It is time to add some mountain ranges. A naive approach would be to use distance to shore to raise the ground, but this would be very unrealistic. If you look at some of the most spectacular mountain ranges on Earth, they happen pretty close to coast lines. What is going on there?

It is the interaction of plate tectonics what has produced most of the mountain ranges that have captured our imagination. This process is called orogeny, and there are basically two flavors of it, accounting for most mountains on Earth. The first is when two plates collide and raise the ground. This is what gave us the Himalayas. The second is when the oceanic crust (which is a thinner New-York-pizza-style crust) sinks below the thicker continental crust. This raises the continental crust producing mountains like the Rockies and the Andes. The two processes are necessary if you look for a desirable distribution of mountains in your synthetic world.

Since we already have the shape of the continental land, it is safe to assume this is part of a plate that originated some time before. More-so, we can assume we are looking at more than one continental plate. This is what you see when you look at northern India, even if it is all a single land mass, three plates meet at this point: the Arabian, Indian and Eurasian plates.

Picking points fairly inland, we can create fault lines going from these points into the map edge. Again this works in mesh space, so it is fairly quick and the results have the rugged nature we initially imprinted into the mesh:

Contrary to what you may think, this is not a pathfinding algorithm. This is your good-old midpoint displacement in action. We start with a single segment spanning from the fault source to the edge of the map. This segment, and each subsequent segment, is refined by adding a point in the middle. This point is shifted along a vector perpendicular to the segment by a random amount. It is fairly quick to know which triangles are crossed by the segments so the fault can be incorporated into the simulation mesh.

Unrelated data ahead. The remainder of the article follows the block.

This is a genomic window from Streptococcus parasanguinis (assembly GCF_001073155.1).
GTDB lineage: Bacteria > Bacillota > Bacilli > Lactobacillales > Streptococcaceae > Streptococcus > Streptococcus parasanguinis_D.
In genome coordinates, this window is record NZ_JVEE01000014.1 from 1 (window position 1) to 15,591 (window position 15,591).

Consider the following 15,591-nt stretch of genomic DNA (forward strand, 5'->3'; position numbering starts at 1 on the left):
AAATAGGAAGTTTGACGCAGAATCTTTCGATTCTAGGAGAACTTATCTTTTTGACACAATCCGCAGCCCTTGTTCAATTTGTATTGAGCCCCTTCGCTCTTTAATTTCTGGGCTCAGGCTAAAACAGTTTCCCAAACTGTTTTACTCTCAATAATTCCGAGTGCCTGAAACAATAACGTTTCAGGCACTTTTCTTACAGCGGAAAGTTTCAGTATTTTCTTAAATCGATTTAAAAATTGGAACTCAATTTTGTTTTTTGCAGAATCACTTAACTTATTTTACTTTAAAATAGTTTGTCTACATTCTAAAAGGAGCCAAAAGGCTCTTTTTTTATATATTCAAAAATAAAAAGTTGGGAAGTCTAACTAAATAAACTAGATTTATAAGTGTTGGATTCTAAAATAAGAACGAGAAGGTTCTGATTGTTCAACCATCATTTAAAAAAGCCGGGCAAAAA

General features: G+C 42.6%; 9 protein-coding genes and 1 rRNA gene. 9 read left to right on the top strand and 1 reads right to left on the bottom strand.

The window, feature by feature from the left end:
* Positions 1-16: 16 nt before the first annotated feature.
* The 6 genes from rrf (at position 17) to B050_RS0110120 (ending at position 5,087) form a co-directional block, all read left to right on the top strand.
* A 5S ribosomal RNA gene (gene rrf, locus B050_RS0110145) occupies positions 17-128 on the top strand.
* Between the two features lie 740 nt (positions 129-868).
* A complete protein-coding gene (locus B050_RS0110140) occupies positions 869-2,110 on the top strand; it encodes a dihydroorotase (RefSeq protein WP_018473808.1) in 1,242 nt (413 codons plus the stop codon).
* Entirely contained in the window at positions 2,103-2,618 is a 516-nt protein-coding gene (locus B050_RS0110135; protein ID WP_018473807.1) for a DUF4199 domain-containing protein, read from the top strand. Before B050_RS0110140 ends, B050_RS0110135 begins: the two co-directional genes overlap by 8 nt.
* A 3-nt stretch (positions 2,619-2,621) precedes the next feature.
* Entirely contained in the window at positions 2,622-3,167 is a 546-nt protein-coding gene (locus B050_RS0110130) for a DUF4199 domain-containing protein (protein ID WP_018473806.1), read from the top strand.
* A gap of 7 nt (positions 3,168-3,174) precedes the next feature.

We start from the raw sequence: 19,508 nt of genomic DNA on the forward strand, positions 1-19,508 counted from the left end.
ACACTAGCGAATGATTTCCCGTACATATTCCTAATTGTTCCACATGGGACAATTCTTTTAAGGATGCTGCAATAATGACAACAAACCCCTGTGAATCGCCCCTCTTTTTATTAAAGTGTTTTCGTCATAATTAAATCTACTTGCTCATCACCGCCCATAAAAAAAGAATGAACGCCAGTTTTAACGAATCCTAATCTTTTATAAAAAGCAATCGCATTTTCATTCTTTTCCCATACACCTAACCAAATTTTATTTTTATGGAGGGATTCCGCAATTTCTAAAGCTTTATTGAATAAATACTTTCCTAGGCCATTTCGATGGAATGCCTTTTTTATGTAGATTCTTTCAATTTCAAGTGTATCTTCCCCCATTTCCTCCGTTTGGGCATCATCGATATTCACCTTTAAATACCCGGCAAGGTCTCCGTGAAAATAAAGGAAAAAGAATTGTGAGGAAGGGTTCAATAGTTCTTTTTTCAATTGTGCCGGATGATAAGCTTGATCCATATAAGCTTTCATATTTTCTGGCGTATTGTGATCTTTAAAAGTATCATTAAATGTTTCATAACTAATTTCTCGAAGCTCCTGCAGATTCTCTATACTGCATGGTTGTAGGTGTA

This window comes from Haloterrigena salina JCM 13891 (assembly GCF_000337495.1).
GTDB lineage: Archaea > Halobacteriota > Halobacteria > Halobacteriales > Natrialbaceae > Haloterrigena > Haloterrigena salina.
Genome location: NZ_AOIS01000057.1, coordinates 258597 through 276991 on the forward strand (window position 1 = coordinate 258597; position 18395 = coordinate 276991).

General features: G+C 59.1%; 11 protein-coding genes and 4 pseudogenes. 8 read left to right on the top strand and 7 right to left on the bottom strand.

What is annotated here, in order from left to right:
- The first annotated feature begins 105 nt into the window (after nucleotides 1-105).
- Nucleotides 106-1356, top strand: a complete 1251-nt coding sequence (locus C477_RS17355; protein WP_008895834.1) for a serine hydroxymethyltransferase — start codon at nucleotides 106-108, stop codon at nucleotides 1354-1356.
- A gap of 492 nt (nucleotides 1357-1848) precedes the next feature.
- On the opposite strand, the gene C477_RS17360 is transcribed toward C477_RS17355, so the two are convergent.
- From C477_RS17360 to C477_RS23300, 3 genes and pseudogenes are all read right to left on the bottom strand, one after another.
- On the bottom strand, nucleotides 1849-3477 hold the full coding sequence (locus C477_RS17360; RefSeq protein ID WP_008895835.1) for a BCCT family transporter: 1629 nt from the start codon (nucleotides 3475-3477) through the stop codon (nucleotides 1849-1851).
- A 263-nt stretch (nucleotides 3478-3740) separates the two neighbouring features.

In this particular case the operation has created three main plates, but we are still missing the oceanic plates. These occur a bit randomly, as not every shoreline corresponds to an oceanic plate. We simulated their occurrence by doing vertex flood fills on selective corners of the map. Here you can see the final set of plates for the continent:

The mere existence of plates is not enough to create mountain ranges. They have to move and collide. To each plate we assign a movement vector. This encodes not only the direction, but also the speed at which the plate is moving:

Based on these vectors we can compute the pressure on each vertex and decide how much it should be raised or lowered, resulting in the base elevation map for the continent:

All the mountains happened to occur in the South side of the continent. You can see why this was determined by the blue plate drifting away from the mainland, otherwise we would have had a very different outcome. This will be an interesting place anyway. While the gray-scale image does not show it, the ground where the blue plate begins sinks considerably, creating a massive continent-wide ravine.

Getting the continent shape and mountain ranges is only half the story. Next comes how temperature, humidity and finally biomes are computed. Stay close for part two!